The strong interfacial bonding of composite materials involves factors such as mechanical riveting and making fibers fully wet [33]. As shown in Figure 1, the effect of temperature on the properties of the composite material was significant. When the hot-pressing temperature rose from 170 °C to 190 °C, the flexural strength, tensile strength and impact strength of the composite board reached 111 MPa and 92 MPa, 11.2 kJ/m2, respectively, with corresponding increases of 8.8%, 4.6% and 61.9%. The expansion rate of 24 h water absorption thickness was 1.35%, which decreased by 45.6%. This is because the polypropylene melts more fully with the gradual increase of temperature. Under the action of pressure, the fluidity is enhanced, which can penetrate into the pores of the newspaper better and strengthen with the mechanical riveting of the newspaper. This explanation was also mentioned in related articles [22]. When the hot-pressing temperature was increased from 190 °C to 210 °C, the material properties began to decrease. The flexural strength, tensile strength, impact strength and 24 h water absorption thickness expansion ratio of the composite sheet were 79 MPa, 35 MPa, 1.8 kJ/m2 and 0.80% respectively, correspondingly reduced by 29.1%, 62.2%, 83.7%, and 40.7%. This is mainly due to the large amount of oxidation, dehydration and β-alkoxy elimination of cellulose at high temperatures, and the higher the temperature, the faster the degradation rate of cellulose [34].When the hot-pressing temperature reached 200 °C, the functional groups which are easily oxidized by hydroxyl groups on the paper fibers are rapidly oxidized, the number of hydrogen bonds formed between the molecules is reduced, and the binding force between the molecules is lowered, resulting in a decrease in the performance of the newspaper substrate. The 24 h water absorption thickness expansion rate was always in a lower state after 180 °C. the increase in temperature is more conducive to the melting of polypropylene and penetration in newspaper, thus having a better embedding effect on the newspaper layer. Therefore, 180 °C was selected as the experimental temperature in the following experiments.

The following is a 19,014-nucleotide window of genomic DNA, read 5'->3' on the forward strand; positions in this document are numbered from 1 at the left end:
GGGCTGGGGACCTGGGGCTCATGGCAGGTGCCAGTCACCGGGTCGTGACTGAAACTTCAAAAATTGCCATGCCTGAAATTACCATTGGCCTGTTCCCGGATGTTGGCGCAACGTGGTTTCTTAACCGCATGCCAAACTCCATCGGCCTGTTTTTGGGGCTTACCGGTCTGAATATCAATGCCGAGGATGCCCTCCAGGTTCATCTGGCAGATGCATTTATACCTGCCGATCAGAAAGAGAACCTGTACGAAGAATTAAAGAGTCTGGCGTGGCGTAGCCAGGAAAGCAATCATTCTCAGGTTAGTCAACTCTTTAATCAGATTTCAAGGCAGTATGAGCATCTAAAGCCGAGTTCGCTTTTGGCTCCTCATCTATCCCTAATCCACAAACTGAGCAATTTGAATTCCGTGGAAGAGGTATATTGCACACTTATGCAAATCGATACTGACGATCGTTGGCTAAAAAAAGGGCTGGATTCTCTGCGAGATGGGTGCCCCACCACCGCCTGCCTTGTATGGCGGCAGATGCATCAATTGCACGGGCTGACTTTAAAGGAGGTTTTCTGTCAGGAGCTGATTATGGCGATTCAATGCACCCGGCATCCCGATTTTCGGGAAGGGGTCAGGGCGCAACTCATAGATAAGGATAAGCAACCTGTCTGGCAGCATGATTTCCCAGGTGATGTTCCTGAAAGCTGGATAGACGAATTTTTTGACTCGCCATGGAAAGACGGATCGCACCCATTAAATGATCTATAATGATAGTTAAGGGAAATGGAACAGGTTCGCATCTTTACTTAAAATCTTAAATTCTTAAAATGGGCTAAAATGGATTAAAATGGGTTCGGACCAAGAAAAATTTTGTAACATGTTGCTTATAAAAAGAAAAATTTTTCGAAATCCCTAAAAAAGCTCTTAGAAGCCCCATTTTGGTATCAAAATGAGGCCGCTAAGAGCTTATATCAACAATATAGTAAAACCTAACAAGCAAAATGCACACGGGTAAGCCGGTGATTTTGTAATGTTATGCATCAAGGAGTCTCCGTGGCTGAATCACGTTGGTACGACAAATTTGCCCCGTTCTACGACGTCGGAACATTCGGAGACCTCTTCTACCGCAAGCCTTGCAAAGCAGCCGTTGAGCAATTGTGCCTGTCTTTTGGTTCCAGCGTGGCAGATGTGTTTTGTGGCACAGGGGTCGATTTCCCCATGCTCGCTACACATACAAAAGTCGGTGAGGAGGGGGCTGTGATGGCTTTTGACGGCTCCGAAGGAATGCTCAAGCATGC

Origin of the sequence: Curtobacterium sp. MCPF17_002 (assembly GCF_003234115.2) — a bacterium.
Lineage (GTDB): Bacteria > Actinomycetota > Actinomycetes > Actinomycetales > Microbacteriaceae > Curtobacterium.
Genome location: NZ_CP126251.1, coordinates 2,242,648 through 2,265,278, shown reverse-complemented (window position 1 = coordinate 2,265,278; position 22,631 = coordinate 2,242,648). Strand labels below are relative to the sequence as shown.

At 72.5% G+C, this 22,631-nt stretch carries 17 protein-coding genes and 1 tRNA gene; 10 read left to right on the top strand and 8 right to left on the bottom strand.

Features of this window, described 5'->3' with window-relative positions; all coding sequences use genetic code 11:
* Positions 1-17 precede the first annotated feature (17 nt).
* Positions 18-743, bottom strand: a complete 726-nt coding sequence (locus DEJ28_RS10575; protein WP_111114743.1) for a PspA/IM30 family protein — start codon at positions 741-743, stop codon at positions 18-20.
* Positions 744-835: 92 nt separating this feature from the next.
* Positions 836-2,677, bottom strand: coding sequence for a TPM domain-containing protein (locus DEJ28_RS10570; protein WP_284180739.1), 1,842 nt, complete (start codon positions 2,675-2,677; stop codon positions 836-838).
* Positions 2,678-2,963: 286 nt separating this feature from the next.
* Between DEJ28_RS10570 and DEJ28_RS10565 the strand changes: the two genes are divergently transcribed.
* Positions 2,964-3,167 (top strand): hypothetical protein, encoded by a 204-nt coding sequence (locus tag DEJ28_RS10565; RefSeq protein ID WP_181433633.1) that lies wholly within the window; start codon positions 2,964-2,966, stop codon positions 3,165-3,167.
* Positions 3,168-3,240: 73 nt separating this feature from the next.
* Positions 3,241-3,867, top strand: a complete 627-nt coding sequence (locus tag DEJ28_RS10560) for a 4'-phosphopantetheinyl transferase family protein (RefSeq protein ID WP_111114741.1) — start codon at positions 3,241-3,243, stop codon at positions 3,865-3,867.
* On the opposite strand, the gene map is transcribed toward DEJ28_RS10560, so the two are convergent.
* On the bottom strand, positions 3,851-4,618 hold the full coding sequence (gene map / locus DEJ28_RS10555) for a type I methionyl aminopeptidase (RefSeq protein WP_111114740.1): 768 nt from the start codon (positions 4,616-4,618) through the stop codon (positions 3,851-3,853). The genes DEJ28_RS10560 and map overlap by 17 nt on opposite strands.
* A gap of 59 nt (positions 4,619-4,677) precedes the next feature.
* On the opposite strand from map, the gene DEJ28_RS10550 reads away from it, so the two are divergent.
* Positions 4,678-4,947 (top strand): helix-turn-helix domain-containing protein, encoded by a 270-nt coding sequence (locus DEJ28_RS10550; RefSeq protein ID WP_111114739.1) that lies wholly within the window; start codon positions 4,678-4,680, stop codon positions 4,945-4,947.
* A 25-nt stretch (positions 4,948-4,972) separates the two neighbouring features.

3.2. Effect of Hot-Pressing Time on the Properties of Composites